Quantifying the Variation in Sharpness Between Copies of the Same Lens

As you might know, different copies of the same lens can vary in quality, and some people go as far as to purchase multiple copies to pick the sharpest one before returning the others. Roger Cicala over at LensRentals wanted to quantify exactly how much variation actually exists between copies of the same lens, so he subjected some to Imatest quality tests:

[…] while the Canon 100mm f/2.8 IS L lens is a bit sharper than the other two on average, not every copy is. If someone was doing a careful comparative review there’s a fair chance they could get a copy that wasn’t any sharper than the other two lenses. I think this explains why two careful reviewers may have slightly different opinions on a given lens.

That’s interesting to think about. Two highly objective reviews of the same lens could come to different conclusions about relative sharpness compared to other lenses, simply because there are differences among copies of that lens. Too bad reviews are usually based on a single copy of a lens, rather than the average performance of multiple copies.

Notes on Lens and Camera Variation [LensRentals]

  • Anonymous

    I am part of those people, using Imatest for comparison. I have indeed tested sub-par lenses. If you do not have two or more identical copies of the lens, it could be difficult to know that with certainty.

  • Blueeyedpop

    Variations in the melt of the glass lead to differences in dispersion and refractive index. 
    Variations in center thickness lead to slight variations in power of the individual elements.

    These variations are accommodated by changing internal air spacings to bring a lens within saleable tolerances. Some lenses just are that good, others not so much. Some will be rejected and likely scrapped.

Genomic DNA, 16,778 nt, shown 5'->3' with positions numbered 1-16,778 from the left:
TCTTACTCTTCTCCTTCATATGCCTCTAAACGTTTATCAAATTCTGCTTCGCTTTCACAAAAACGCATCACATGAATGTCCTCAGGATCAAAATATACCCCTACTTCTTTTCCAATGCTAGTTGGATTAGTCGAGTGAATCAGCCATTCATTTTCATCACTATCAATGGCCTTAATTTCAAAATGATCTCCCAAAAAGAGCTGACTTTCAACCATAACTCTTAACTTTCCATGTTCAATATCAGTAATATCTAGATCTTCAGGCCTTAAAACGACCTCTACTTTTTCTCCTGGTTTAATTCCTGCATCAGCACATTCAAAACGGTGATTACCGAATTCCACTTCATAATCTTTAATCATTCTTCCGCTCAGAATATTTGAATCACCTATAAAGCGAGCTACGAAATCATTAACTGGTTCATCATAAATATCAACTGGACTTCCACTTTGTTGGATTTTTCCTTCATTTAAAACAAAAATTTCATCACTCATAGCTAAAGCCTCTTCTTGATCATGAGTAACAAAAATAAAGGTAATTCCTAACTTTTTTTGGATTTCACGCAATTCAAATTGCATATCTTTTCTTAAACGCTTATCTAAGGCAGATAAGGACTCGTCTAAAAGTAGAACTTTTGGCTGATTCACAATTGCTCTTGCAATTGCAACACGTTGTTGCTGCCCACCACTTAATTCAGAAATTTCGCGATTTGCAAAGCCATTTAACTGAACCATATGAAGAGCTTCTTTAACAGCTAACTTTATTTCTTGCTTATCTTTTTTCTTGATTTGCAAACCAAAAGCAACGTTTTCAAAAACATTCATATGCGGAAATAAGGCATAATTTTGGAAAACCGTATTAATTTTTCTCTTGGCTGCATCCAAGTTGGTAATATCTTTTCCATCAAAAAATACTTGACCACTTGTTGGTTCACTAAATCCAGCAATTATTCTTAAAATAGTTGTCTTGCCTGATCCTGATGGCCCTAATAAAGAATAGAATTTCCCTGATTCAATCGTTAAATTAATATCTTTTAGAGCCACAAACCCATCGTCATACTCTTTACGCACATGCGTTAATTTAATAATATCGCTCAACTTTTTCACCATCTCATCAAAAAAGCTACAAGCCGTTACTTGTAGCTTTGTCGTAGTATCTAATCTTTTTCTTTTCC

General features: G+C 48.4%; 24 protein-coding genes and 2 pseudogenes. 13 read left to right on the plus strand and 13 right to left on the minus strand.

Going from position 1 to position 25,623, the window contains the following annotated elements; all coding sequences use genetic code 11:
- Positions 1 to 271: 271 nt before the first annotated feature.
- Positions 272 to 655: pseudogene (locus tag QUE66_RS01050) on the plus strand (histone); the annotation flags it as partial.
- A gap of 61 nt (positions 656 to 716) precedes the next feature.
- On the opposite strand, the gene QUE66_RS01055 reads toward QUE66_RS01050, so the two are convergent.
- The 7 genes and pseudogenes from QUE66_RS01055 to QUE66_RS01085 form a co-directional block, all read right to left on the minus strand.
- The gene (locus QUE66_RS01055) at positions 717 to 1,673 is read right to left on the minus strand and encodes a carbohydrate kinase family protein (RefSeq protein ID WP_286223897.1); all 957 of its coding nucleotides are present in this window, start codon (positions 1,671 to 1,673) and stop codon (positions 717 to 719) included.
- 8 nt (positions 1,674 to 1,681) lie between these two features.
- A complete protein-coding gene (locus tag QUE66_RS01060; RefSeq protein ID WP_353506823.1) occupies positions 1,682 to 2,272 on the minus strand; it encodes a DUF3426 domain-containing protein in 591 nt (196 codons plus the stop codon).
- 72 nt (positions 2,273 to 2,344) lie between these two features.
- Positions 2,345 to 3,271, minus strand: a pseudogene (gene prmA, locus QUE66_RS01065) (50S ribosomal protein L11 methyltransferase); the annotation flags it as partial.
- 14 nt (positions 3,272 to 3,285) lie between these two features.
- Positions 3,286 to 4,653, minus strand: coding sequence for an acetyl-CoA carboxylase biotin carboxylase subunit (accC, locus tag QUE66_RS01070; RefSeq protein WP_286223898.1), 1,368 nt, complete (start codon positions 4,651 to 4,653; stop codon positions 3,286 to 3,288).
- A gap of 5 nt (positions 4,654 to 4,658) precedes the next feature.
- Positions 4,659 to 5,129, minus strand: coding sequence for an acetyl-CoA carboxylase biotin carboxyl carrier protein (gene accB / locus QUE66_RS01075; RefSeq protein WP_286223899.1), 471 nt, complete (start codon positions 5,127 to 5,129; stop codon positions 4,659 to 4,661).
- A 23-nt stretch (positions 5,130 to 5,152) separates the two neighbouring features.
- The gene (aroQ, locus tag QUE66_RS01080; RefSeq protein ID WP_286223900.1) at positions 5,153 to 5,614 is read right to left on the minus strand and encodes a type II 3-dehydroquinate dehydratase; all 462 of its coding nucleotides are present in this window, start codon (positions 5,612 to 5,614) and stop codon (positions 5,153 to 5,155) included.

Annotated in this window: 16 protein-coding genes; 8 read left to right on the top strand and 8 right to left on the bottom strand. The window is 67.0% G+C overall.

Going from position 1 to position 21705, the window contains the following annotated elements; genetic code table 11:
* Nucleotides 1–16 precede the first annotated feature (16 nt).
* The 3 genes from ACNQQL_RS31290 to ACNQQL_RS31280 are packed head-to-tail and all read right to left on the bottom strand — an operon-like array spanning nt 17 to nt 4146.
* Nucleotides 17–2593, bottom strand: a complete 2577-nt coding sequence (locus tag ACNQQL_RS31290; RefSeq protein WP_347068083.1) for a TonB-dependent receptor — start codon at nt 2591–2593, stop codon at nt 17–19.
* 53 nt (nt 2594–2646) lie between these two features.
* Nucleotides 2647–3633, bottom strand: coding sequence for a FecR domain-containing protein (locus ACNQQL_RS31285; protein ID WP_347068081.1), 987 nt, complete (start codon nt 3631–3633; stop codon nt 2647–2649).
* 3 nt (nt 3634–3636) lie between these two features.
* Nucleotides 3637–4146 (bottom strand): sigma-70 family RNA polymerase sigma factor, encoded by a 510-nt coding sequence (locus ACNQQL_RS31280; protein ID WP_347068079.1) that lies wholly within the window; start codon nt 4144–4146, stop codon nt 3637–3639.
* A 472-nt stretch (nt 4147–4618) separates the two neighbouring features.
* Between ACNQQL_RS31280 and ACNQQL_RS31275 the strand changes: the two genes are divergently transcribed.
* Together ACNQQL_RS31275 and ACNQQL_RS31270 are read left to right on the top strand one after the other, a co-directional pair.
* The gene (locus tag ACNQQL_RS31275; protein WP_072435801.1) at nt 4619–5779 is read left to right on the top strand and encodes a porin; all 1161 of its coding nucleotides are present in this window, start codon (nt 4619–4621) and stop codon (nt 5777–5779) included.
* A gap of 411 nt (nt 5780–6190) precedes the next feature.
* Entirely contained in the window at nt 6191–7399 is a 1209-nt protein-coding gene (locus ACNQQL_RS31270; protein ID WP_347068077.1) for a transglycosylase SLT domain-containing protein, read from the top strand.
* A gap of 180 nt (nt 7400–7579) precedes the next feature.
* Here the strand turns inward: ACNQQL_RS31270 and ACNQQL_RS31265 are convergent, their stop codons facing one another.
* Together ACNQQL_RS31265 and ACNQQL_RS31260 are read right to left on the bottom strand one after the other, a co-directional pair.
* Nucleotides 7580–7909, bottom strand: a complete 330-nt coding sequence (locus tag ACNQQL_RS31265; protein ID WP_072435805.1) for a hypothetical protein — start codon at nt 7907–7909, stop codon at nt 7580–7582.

In the motion picture industry, Zeiss primes have slight overall variations in focal length, and their focal scales are coded according to which focal length band they fall in, so that their marks come up accurately. Panavision will make custom mechanics to accommodate variations in the glass of a particular lens.

    In the end, there is still a lot of variability.

  • Anonymous

    Great article.
    I had heard a little about how different lenses produced different results, especially when used on different bodies. But I hadn’t heard much about autofocus variation.For those interested, the luminous landscape website recently posted an article about back focus:, I’d love to see the test results of the same lenses over time. It would be an interesting test to find out which lenses are better made and retain sharpness after heavy use.

  • Richard Ford

    And this has what to do with making iconic images?

  • Bakerman

    Thanks for the informative comment !

  • Anonymous

    This is comforting. Especially seeing how the Zeiss glass compared to the lower grade Canon glass….

  • Bob B.

    um…I very recently purchased the Canon 100 L IS f/2.8 macro.  Um..I have a lot of L primes and a Zeiss prime…and I have to say …even with its plastic barrel (@$1000!) it is to my eye…the sharpest lens that I own… I am not surprised to see the plots on the graph in this post!